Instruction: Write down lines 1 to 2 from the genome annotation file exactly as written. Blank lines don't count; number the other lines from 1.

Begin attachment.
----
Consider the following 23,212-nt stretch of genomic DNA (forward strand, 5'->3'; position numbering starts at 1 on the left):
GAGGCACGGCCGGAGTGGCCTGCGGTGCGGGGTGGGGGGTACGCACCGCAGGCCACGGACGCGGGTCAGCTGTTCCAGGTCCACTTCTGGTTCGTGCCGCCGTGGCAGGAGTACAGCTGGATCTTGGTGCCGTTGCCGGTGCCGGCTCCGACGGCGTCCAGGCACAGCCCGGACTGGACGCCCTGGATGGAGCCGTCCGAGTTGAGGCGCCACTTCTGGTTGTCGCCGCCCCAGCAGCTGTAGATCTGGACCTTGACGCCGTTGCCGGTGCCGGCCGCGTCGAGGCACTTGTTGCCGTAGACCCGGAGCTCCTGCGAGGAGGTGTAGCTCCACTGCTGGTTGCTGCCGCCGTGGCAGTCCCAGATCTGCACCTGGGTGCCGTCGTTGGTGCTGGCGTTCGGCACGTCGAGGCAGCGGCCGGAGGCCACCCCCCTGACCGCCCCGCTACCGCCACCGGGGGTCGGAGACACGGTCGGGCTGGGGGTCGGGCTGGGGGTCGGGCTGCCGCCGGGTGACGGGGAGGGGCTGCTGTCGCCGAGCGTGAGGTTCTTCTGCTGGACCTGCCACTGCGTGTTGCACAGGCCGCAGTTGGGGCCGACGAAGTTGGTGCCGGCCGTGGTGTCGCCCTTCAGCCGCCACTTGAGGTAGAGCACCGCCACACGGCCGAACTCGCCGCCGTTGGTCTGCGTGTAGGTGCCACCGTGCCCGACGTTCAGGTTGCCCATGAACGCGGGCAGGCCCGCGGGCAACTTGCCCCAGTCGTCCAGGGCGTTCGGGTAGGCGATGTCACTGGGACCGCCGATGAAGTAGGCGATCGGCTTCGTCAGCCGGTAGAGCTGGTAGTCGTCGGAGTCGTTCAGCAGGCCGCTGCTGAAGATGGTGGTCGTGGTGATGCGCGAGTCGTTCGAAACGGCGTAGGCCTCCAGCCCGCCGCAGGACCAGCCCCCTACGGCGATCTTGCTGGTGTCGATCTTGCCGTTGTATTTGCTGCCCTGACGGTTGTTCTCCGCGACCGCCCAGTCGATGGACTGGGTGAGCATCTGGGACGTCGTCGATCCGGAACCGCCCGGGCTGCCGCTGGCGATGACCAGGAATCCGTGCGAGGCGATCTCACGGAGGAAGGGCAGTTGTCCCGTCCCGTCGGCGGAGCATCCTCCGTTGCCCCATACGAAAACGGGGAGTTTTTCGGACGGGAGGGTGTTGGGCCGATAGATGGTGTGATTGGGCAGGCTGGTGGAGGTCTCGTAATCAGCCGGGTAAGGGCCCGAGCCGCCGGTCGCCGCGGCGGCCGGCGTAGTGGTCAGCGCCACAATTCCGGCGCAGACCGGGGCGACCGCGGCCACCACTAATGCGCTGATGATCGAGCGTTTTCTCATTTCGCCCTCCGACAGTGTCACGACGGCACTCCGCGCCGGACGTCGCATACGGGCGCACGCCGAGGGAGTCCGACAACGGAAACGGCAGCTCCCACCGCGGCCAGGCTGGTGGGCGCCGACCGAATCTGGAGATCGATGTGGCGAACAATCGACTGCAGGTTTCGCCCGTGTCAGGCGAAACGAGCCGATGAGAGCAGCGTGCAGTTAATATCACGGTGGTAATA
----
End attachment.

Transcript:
Consider the following 23,212-nt stretch of genomic DNA (forward strand, 5'->3'; position numbering starts at 1 on the left):
GAGGCACGGCCGGAGTGGCCTGCGGTGCGGGGTGGGGGGTACGCACCGCAGGCCACGGACGCGGGTCAGCTGTTCCAGGTCCACTTCTGGTTCGTGCCGCCGTGGCAGGAGTACAGCTGGATCTTGGTGCCGTTGCCGGTGCCGGCTCCGACGGCGTCCAGGCACAGCCCGGACTGGACGCCCTGGATGGAGCCGTCCGAGTTGAGGCGCCACTTCTGGTTGTCGCCGCCCCAGCAGCTGTAGATCTGGACCTTGACGCCGTTGCCGGTGCCGGCCGCGTCGAGGCACTTGTTGCCGTAGACCCGGAGCTCCTGCGAGGAGGTGTAGCTCCACTGCTGGTTGCTGCCGCCGTGGCAGTCCCAGATCTGCACCTGGGTGCCGTCGTTGGTGCTGGCGTTCGGCACGTCGAGGCAGCGGCCGGAGGCCACCCCCCTGACCGCCCCGCTACCGCCACCGGGGGTCGGAGACACGGTCGGGCTGGGGGTCGGGCTGGGGGTCGGGCTGCCGCCGGGTGACGGGGAGGGGCTGCTGTCGCCGAGCGTGAGGTTCTTCTGCTGGACCTGCCACTGCGTGTTGCACAGGCCGCAGTTGGGGCCGACGAAGTTGGTGCCGGCCGTGGTGTCGCCCTTCAGCCGCCACTTGAGGTAGAGCACCGCCACACGGCCGAACTCGCCGCCGTTGGTCTGCGTGTAGGTGCCACCGTGCCCGACGTTCAGGTTGCCCATGAACGCGGGCAGGCCCGCGGGCAACTTGCCCCAGTCGTCCAGGGCGTTCGGGTAGGCGATGTCACTGGGACCGCCGATGAAGTAGGCGATCGGCTTCGTCAGCCGGTAGAGCTGGTAGTCGTCGGAGTCGTTCAGCAGGCCGCTGCTGAAGATGGTGGTCGTGGTGATGCGCGAGTCGTTCGAAACGGCGTAGGCCTCCAGCCCGCCGCAGGACCAGCCCCCTACGGCGATCTTGCTGGTGTCGATCTTGCCGTTGTATTTGCTGCCCTGACGGTTGTTCTCCGCGACCGCCCAGTCGATGGACTGGGTGAGCATCTGGGACGTCGTCGATCCGGAACCGCCCGGGCTGCCGCTGGCGATGACCAGGAATCCGTGCGAGGCGATCTCACGGAGGAAGGGCAGTTGTCCCGTCCCGTCGGCGGAGCATCCTCCGTTGCCCCATACGAAAACGGGGAGTTTTTCGGACGGGAGGGTGTTGGGCCGATAGATGGTGTGATTGGGCAGGCTGGTGGAGGTCTCGTAATCAGCCGGGTAAGGGCCCGAGCCGCCGGTCGCCGCGGCGGCCGGCGTAGTGGTCAGCGCCACAATTCCGGCGCAGACCGGGGCGACCGCGGCCACCACTAATGCGCTGATGATCGAGCGTTTTCTCATTTCGCCCTCCGACAGTGTCACGACGGCACTCCGCGCCGGACGTCGCATACGGGCGCACGCCGAGGGAGTCCGACAACGGAAACGGCAGCTCCCACCGCGGCCAGGCTGGTGGGCGCCGACCGAATCTGGAGATCGATGTGGCGAACAATCGACTGCAGGTTTCGCCCGTGTCAGGCGAAACGAGCCGATGAGAGCAGCGTGCAGTTAATATCACGGTGGTAATA